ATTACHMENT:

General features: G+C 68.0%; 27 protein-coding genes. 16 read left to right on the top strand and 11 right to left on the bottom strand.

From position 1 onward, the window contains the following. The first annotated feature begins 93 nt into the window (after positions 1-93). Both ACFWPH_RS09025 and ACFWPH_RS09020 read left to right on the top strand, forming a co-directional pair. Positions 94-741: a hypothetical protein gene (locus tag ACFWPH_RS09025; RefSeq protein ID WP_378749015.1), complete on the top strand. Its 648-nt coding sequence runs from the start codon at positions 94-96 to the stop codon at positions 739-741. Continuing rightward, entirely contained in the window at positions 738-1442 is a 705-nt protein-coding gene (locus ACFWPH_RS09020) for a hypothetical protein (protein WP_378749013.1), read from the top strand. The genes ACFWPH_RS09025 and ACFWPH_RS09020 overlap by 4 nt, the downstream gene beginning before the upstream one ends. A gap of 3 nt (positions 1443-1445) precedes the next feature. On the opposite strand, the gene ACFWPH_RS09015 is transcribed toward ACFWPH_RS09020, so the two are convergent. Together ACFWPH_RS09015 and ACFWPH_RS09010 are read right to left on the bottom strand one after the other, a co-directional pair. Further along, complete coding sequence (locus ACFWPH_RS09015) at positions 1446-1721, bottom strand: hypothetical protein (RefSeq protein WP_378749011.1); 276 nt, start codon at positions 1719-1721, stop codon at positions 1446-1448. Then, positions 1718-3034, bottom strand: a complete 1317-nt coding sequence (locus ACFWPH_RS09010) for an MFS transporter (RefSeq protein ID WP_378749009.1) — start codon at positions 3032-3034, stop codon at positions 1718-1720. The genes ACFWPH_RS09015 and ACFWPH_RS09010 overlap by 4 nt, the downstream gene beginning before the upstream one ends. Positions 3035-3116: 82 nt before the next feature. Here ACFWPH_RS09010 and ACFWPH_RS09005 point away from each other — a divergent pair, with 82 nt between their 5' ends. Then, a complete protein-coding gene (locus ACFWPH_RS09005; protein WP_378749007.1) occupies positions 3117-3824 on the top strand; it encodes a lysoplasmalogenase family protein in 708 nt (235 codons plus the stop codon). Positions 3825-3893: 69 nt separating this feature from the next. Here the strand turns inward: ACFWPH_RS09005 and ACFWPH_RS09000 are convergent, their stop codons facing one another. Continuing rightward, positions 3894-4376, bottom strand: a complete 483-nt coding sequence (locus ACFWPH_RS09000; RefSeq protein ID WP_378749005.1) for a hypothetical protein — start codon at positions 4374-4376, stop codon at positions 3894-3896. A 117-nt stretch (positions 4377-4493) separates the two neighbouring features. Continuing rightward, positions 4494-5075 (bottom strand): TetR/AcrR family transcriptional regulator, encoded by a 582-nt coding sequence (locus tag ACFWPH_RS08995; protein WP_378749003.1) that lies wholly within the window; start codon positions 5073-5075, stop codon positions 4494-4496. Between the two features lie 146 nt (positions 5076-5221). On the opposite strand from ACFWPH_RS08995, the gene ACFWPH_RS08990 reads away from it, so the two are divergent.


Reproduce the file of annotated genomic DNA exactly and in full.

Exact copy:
General features: G+C 68.0%; 27 protein-coding genes. 16 read left to right on the top strand and 11 right to left on the bottom strand.

From position 1 onward, the window contains the following. The first annotated feature begins 93 nt into the window (after positions 1-93). Both ACFWPH_RS09025 and ACFWPH_RS09020 read left to right on the top strand, forming a co-directional pair. Positions 94-741: a hypothetical protein gene (locus tag ACFWPH_RS09025; RefSeq protein ID WP_378749015.1), complete on the top strand. Its 648-nt coding sequence runs from the start codon at positions 94-96 to the stop codon at positions 739-741. Continuing rightward, entirely contained in the window at positions 738-1442 is a 705-nt protein-coding gene (locus ACFWPH_RS09020) for a hypothetical protein (protein WP_378749013.1), read from the top strand. The genes ACFWPH_RS09025 and ACFWPH_RS09020 overlap by 4 nt, the downstream gene beginning before the upstream one ends. A gap of 3 nt (positions 1443-1445) precedes the next feature. On the opposite strand, the gene ACFWPH_RS09015 is transcribed toward ACFWPH_RS09020, so the two are convergent. Together ACFWPH_RS09015 and ACFWPH_RS09010 are read right to left on the bottom strand one after the other, a co-directional pair. Further along, complete coding sequence (locus ACFWPH_RS09015) at positions 1446-1721, bottom strand: hypothetical protein (RefSeq protein WP_378749011.1); 276 nt, start codon at positions 1719-1721, stop codon at positions 1446-1448. Then, positions 1718-3034, bottom strand: a complete 1317-nt coding sequence (locus ACFWPH_RS09010) for an MFS transporter (RefSeq protein ID WP_378749009.1) — start codon at positions 3032-3034, stop codon at positions 1718-1720. The genes ACFWPH_RS09015 and ACFWPH_RS09010 overlap by 4 nt, the downstream gene beginning before the upstream one ends. Positions 3035-3116: 82 nt before the next feature. Here ACFWPH_RS09010 and ACFWPH_RS09005 point away from each other — a divergent pair, with 82 nt between their 5' ends. Then, a complete protein-coding gene (locus ACFWPH_RS09005; protein WP_378749007.1) occupies positions 3117-3824 on the top strand; it encodes a lysoplasmalogenase family protein in 708 nt (235 codons plus the stop codon). Positions 3825-3893: 69 nt separating this feature from the next. Here the strand turns inward: ACFWPH_RS09005 and ACFWPH_RS09000 are convergent, their stop codons facing one another. Continuing rightward, positions 3894-4376, bottom strand: a complete 483-nt coding sequence (locus ACFWPH_RS09000; RefSeq protein ID WP_378749005.1) for a hypothetical protein — start codon at positions 4374-4376, stop codon at positions 3894-3896. A 117-nt stretch (positions 4377-4493) separates the two neighbouring features. Continuing rightward, positions 4494-5075 (bottom strand): TetR/AcrR family transcriptional regulator, encoded by a 582-nt coding sequence (locus tag ACFWPH_RS08995; protein WP_378749003.1) that lies wholly within the window; start codon positions 5073-5075, stop codon positions 4494-4496. Between the two features lie 146 nt (positions 5076-5221). On the opposite strand from ACFWPH_RS08995, the gene ACFWPH_RS08990 reads away from it, so the two are divergent.